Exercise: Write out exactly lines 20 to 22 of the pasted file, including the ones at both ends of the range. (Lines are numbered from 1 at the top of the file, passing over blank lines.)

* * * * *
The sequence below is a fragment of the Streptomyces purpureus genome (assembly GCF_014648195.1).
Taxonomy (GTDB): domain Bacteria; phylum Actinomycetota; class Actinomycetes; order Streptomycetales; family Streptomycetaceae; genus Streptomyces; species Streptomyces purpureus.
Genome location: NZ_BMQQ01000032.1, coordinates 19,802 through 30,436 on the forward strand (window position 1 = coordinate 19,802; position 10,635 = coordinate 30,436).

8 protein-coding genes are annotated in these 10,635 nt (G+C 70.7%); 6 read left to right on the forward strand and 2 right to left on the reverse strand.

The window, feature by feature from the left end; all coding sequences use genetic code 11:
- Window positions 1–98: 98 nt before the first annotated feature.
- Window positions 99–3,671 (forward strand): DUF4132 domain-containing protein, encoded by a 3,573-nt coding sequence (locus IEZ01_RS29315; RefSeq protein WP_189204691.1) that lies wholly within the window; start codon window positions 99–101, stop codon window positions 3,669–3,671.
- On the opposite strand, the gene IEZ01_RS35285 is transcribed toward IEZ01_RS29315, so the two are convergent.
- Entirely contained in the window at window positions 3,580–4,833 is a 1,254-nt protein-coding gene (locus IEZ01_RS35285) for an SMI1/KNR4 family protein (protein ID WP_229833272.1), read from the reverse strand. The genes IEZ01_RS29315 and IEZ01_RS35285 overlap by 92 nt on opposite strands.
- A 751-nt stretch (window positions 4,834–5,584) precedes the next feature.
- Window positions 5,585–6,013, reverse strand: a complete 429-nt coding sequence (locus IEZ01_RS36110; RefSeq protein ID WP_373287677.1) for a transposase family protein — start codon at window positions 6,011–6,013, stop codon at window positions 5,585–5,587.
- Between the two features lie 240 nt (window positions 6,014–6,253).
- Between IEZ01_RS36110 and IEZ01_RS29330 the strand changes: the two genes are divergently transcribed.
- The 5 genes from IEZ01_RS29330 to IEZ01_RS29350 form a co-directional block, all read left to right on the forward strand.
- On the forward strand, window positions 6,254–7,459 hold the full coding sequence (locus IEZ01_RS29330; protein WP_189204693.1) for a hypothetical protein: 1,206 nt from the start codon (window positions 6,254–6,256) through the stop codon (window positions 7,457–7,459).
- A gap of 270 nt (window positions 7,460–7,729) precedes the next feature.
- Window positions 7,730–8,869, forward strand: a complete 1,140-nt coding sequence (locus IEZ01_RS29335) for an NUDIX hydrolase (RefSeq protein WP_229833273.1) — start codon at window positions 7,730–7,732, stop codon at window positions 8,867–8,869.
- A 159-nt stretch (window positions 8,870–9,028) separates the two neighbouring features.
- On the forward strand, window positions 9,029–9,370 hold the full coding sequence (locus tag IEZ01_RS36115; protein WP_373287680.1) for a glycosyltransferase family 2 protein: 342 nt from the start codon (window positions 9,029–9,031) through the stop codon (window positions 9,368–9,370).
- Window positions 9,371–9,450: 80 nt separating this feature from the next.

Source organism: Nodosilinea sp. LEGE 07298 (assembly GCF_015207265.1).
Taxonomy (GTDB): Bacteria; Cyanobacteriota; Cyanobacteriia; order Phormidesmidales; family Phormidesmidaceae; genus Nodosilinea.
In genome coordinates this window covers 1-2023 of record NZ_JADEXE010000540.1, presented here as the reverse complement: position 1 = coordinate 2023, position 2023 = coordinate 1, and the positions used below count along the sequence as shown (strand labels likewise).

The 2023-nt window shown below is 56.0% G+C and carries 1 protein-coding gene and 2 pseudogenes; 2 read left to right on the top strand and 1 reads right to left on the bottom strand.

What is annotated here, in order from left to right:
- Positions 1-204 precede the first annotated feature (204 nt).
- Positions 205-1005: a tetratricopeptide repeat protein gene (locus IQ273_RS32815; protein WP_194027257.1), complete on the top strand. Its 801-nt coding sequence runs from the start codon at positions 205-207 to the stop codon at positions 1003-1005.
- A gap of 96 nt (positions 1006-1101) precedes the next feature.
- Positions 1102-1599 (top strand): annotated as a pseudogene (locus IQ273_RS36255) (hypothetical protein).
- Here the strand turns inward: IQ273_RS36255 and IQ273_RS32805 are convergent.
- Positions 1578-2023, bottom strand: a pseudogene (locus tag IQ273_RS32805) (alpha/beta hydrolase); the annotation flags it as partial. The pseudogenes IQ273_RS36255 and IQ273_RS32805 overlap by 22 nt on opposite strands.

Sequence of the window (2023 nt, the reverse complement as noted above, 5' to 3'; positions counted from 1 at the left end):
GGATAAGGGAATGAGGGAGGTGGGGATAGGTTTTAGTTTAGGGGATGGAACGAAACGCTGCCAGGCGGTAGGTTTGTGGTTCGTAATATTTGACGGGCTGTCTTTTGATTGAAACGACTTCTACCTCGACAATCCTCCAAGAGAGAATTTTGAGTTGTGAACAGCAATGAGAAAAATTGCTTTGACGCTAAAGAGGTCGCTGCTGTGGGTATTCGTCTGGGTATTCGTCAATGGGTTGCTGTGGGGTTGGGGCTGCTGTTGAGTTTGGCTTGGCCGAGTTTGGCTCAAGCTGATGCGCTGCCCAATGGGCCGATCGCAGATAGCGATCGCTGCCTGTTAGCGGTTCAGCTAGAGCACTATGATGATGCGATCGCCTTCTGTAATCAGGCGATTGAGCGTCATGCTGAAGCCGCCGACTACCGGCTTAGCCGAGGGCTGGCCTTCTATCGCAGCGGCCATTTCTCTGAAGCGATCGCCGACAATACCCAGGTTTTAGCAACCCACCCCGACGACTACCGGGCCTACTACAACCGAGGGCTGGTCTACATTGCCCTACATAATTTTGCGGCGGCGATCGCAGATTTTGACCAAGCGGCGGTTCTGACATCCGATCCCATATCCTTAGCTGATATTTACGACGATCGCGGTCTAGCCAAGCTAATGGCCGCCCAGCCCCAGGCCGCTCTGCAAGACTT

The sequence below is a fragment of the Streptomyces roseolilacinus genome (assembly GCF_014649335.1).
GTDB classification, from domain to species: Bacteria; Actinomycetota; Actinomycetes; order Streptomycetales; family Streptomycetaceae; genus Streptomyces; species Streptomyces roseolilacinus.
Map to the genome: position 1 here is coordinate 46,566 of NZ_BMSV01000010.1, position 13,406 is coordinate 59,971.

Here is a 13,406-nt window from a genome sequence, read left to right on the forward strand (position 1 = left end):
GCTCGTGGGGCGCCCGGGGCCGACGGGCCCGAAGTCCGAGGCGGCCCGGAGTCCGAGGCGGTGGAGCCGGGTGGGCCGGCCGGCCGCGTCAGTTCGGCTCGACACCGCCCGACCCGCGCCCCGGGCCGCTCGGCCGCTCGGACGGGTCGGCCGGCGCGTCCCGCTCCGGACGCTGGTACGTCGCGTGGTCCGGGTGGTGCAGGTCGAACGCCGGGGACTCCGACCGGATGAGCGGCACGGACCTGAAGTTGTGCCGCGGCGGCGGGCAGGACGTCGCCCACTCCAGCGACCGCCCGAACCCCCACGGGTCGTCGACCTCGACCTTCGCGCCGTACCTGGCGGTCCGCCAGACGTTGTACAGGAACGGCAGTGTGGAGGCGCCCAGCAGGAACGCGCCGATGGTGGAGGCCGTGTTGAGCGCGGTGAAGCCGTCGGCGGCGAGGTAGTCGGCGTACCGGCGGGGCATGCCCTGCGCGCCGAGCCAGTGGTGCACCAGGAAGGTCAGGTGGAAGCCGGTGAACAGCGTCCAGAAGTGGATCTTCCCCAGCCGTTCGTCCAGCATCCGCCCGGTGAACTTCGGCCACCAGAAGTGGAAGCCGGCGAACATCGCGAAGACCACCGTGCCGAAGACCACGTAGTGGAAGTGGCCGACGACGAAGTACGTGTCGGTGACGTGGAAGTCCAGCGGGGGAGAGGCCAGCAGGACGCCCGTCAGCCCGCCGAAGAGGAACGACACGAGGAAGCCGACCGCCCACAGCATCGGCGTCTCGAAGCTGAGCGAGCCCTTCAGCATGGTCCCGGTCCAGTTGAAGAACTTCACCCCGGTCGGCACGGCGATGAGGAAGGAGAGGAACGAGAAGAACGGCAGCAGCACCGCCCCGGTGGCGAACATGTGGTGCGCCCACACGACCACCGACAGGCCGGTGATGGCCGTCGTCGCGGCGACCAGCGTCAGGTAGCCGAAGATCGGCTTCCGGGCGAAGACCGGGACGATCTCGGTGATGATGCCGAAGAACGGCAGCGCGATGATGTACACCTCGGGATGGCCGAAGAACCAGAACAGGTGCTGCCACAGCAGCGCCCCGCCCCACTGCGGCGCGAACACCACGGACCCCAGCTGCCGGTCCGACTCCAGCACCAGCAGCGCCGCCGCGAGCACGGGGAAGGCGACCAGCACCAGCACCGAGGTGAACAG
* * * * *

- Window positions 9,371–9,450: 80 nt separating this feature from the next.

Source organism: Nodosilinea sp. LEGE 07298 (assembly GCF_015207265.1).
Taxonomy (GTDB): Bacteria; Cyanobacteriota; Cyanobacteriia; order Phormidesmidales; family Phormidesmidaceae; genus Nodosilinea.